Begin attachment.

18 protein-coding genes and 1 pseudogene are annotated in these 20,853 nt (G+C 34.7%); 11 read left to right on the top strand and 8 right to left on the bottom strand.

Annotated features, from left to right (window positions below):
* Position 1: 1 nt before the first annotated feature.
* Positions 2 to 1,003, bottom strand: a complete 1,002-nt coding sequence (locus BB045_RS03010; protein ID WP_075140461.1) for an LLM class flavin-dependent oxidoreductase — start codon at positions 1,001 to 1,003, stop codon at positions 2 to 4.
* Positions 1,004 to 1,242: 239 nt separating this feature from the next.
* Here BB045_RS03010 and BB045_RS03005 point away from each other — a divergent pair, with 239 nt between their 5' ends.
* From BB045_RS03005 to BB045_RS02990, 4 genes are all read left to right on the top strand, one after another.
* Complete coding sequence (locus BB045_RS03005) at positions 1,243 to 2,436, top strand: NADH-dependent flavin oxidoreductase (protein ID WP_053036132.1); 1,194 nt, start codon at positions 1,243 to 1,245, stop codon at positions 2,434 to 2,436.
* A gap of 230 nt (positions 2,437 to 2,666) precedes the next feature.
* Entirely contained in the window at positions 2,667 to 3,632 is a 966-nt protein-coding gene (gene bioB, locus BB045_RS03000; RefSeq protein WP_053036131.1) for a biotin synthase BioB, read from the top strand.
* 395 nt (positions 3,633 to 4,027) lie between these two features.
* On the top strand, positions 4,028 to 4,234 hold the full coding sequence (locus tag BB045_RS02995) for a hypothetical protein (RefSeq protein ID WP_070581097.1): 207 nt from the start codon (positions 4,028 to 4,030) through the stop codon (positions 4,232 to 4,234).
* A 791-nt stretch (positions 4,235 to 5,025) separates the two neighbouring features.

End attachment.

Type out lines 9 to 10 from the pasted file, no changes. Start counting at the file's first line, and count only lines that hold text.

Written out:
* A gap of 230 nt (positions 2,437 to 2,666) precedes the next feature.
* Entirely contained in the window at positions 2,667 to 3,632 is a 966-nt protein-coding gene (gene bioB, locus BB045_RS03000; RefSeq protein WP_053036131.1) for a biotin synthase BioB, read from the top strand.